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Tag: hypothetico-deductive research

Models in Political Science

Inside Higher Ed has a good interview with David Primo and Kevin Clarke on their new book A Model Discipline: Political Science and the Logic of Representations.  The book and the interview criticize the hypothetico-deductive tradition in social science: The actual research was prompted by a student who asked, “Why test deductive models?” The essence of a deductive model is that if the assumptions of the model are true, then the conclusions must be true. If the assumptions are false, then the conclusions may be true or false, and the logical connection to the model is broken. The point is that social scientists work with assumptions that are known to be false. Thus, whether a model’s conclusions are true or not has nothing to do with the model itself, and “testing” cannot tell us anything that we did not already know. My thoughts exactly. Unfortunately, I don’t see the new book  changing the practice of political science research (Primo and Clarke are also pessimistic about the short term impact of the book).

Writing with the rear-view mirror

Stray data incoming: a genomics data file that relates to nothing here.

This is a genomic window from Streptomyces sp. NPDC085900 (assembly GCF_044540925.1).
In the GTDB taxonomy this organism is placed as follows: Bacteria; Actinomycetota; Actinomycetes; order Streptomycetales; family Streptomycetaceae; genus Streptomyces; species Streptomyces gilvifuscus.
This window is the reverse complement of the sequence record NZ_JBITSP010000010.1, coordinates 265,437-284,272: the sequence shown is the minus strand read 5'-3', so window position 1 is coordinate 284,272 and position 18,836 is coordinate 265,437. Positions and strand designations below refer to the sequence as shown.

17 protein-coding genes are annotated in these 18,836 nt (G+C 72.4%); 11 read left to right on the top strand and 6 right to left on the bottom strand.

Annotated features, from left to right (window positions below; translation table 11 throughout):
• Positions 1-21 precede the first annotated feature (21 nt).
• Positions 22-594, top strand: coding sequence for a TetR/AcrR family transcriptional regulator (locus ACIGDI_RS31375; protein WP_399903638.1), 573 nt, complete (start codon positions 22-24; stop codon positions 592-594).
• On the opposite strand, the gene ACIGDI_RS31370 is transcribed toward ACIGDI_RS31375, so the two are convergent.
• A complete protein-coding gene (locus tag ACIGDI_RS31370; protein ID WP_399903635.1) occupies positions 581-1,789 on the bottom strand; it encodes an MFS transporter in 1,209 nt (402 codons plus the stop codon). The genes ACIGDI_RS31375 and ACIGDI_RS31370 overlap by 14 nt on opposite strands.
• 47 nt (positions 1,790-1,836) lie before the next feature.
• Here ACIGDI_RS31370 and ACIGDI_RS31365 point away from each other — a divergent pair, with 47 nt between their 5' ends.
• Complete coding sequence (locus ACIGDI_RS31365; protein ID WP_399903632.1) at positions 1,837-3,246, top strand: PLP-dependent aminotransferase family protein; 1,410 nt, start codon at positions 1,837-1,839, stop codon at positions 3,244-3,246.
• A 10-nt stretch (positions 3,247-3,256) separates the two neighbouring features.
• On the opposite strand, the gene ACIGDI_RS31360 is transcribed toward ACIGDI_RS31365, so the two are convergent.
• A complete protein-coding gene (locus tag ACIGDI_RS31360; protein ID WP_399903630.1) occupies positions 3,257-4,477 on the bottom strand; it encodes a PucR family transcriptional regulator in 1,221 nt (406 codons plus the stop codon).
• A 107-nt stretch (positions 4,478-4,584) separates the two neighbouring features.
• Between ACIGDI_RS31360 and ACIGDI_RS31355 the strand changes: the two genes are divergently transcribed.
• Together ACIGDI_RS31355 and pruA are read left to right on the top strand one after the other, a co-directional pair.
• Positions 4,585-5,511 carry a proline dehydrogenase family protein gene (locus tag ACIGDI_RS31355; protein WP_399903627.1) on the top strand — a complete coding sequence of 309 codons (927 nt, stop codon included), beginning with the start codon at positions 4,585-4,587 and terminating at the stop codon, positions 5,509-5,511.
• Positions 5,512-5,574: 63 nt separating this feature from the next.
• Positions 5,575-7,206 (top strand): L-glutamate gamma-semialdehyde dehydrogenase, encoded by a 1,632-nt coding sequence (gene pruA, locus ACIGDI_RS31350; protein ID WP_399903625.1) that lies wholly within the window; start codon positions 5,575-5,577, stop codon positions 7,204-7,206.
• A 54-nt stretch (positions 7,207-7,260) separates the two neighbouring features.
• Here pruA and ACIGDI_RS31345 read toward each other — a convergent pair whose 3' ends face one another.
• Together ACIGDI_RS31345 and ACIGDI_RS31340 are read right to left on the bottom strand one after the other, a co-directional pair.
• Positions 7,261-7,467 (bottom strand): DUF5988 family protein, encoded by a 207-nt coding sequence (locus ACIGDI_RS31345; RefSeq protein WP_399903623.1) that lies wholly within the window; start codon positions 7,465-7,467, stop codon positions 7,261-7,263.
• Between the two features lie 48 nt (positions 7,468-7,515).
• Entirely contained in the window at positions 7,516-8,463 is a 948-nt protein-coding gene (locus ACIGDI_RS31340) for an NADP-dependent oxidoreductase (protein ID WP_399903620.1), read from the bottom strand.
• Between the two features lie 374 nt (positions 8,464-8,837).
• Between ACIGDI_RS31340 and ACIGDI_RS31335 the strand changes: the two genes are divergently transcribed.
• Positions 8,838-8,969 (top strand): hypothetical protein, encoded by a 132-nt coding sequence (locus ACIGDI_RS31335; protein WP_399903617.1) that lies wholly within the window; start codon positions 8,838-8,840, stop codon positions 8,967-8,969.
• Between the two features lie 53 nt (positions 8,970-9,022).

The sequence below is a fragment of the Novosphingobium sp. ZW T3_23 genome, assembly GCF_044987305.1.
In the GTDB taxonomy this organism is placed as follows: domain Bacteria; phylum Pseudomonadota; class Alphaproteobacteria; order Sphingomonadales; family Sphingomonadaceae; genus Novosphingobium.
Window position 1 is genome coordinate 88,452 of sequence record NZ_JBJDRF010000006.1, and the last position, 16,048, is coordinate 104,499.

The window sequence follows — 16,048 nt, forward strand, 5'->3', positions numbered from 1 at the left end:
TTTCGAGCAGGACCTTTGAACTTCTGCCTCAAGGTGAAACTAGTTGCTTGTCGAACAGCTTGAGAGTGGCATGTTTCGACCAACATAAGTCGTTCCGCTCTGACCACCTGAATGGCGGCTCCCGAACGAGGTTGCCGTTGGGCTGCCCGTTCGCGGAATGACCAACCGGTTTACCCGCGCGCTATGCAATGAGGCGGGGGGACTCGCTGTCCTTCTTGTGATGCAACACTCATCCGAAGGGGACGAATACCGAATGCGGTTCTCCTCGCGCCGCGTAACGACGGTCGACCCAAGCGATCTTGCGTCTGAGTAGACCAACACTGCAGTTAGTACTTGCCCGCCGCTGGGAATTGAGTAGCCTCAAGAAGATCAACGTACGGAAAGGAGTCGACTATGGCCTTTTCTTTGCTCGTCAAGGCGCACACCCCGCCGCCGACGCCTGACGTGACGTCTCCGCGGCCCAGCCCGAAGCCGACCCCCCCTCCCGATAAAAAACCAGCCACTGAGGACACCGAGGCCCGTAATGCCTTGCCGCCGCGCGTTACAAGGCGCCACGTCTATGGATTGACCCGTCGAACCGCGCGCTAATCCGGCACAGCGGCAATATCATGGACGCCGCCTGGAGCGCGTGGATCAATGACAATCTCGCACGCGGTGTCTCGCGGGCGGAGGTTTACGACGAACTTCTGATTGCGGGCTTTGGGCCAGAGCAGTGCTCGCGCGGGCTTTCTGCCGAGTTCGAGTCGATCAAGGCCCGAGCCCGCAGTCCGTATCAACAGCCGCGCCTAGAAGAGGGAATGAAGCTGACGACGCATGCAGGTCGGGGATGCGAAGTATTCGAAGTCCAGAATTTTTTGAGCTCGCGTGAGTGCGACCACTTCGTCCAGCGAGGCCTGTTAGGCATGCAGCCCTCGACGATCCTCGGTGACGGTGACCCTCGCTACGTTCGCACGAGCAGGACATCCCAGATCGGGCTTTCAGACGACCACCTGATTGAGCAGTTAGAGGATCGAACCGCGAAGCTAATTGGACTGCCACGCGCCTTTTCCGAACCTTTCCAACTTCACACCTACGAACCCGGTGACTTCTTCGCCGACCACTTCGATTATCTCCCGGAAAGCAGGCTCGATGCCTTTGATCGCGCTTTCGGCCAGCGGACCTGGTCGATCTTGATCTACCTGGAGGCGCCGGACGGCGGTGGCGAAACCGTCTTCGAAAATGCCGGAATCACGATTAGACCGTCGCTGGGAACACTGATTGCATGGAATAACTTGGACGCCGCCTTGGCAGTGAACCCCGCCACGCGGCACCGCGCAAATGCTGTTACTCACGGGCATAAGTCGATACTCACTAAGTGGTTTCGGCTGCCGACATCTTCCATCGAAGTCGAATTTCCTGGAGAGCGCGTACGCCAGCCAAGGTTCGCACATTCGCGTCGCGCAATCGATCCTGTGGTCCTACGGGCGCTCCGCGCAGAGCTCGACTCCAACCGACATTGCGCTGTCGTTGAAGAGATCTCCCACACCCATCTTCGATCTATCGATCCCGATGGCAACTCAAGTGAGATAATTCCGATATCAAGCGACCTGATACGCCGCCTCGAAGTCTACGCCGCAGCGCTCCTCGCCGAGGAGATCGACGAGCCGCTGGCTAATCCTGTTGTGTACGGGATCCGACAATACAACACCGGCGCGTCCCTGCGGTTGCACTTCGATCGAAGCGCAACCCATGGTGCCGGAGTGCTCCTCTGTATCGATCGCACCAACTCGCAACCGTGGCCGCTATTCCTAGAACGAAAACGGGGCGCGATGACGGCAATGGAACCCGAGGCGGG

Social science research is supposed to work like this: 1) You want to explain a certain case or a class of phenomena; 2) You develop a theory and derive a set of hypotheses; 3) You test the hypotheses with data; 4) You conclude about the plausibility of the theory; 5) You write a paper with a structure (research question, theory, empirical analysis, conclusions) that mirrors the steps above. But in practice, social science research often works like this: 1) You want to explain a certain case or a class of phenomena; 2) You test a number hypotheses with data; 3) You pick the hypotheses that matched the data best and combine them in a theory; 4) You conclude that this theory is plausible and relevant; 5) You write a paper with a structure (research question, theory, empirical analysis, conclusions) that does not reflect the steps above. In short, an inductive quest for a plausible explanation is masked and reported as deductive theory-testing. This fallacy is both well-known and rather common (at least in the fields of political science and public administration). And, in my experience, it turns out to be tacitly supported by the policies of some journals and reviewers. For one of my previous research projects, I studied the relationship between public support and policy output in the EU. Since the state of the economy can influence both, I included levels of unemployment as a potential omitted variable in the empirical analysis. It turned out that lagged unemployment is positively related to the volume of policy output. In the paper, I mentioned this result in passing…